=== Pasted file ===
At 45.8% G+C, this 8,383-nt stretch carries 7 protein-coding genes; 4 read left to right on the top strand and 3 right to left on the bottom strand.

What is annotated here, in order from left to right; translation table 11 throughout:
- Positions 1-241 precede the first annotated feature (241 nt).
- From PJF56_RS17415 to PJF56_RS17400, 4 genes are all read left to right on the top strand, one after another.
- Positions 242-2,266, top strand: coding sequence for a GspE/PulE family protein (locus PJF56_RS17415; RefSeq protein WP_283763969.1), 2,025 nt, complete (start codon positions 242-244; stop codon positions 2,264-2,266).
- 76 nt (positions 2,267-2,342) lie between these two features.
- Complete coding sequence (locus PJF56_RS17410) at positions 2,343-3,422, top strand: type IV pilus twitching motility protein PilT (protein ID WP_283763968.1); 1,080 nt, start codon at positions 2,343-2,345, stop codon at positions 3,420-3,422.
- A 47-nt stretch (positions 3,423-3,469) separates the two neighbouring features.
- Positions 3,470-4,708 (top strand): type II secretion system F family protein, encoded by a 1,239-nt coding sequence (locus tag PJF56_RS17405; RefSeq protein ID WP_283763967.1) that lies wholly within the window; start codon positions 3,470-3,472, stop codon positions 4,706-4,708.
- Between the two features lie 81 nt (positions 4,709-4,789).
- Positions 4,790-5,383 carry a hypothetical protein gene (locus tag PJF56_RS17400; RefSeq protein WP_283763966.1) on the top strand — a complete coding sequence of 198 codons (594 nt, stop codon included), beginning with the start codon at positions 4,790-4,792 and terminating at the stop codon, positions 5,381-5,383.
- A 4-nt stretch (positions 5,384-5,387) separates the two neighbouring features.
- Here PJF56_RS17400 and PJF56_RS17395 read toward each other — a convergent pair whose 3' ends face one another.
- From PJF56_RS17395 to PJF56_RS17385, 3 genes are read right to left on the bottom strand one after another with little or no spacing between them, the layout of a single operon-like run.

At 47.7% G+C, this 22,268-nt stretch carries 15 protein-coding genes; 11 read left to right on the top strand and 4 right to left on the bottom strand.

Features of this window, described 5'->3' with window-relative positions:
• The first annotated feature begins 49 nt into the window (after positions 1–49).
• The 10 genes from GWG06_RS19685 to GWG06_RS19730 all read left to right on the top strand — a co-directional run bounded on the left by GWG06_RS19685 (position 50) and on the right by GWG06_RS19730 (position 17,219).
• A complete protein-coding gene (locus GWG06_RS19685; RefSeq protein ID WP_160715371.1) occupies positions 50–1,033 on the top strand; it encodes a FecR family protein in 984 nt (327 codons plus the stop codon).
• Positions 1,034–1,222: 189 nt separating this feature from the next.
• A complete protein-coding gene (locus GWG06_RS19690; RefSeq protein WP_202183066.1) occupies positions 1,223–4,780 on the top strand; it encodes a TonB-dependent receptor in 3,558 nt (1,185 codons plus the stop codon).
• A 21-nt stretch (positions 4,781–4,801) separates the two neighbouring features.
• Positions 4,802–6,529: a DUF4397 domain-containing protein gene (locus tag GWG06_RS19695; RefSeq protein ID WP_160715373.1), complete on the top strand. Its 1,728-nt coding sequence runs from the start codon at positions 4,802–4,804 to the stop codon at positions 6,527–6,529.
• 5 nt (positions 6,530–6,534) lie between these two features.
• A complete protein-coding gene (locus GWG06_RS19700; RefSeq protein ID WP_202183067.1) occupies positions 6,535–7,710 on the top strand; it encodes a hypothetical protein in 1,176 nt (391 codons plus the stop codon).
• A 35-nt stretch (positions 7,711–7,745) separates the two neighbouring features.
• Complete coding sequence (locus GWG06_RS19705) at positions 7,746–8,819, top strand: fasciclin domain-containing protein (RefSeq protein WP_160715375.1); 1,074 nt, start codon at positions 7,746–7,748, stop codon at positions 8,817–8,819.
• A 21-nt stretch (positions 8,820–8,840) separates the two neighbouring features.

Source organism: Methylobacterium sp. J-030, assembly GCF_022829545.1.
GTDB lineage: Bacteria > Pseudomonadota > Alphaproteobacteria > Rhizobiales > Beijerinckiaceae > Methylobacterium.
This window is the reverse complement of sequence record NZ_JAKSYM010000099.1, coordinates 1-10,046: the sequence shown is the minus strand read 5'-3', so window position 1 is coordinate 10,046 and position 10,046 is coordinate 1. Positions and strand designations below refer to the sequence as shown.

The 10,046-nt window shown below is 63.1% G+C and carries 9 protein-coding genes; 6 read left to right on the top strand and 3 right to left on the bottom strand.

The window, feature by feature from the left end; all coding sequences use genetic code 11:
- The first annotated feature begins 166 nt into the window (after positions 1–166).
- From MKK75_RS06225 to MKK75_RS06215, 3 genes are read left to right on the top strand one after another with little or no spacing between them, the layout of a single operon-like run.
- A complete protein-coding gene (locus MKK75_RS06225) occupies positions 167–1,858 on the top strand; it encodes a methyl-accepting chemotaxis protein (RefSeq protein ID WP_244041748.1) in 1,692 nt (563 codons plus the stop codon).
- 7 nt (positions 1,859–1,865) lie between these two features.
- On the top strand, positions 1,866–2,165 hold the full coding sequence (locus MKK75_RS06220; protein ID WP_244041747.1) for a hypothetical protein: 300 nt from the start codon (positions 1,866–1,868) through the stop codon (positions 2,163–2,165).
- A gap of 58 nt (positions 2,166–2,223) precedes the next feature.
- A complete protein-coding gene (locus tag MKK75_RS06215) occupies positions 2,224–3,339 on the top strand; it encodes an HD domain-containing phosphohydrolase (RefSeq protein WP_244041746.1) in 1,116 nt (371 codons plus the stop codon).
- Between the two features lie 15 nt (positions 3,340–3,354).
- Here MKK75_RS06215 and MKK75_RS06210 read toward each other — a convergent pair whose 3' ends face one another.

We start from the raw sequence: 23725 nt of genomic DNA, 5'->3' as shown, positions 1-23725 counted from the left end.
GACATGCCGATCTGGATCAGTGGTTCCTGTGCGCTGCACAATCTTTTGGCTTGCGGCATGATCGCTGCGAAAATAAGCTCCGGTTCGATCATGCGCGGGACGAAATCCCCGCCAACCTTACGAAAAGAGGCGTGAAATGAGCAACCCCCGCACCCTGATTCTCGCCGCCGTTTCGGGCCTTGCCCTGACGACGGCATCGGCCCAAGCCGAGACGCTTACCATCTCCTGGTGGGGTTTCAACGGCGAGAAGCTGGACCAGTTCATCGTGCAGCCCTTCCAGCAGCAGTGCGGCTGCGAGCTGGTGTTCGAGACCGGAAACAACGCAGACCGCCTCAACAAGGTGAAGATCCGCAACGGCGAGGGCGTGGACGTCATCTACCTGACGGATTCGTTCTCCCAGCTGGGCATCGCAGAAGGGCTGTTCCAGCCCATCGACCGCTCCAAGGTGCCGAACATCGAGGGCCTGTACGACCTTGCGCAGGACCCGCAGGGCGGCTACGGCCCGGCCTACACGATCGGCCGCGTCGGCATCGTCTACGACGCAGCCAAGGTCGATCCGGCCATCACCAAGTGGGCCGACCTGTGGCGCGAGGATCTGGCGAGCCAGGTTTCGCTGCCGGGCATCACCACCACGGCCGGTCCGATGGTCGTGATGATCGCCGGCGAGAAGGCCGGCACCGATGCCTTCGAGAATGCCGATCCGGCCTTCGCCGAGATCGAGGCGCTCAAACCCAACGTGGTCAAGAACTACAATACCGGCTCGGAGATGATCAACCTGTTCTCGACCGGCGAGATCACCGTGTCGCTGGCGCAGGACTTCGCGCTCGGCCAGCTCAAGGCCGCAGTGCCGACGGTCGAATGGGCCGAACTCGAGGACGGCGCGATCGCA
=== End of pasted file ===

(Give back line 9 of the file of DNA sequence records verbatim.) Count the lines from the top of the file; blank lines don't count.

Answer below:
- Positions 3,470-4,708 (top strand): type II secretion system F family protein, encoded by a 1,239-nt coding sequence (locus tag PJF56_RS17405; RefSeq protein ID WP_283763967.1) that lies wholly within the window; start codon positions 3,470-3,472, stop codon positions 4,706-4,708.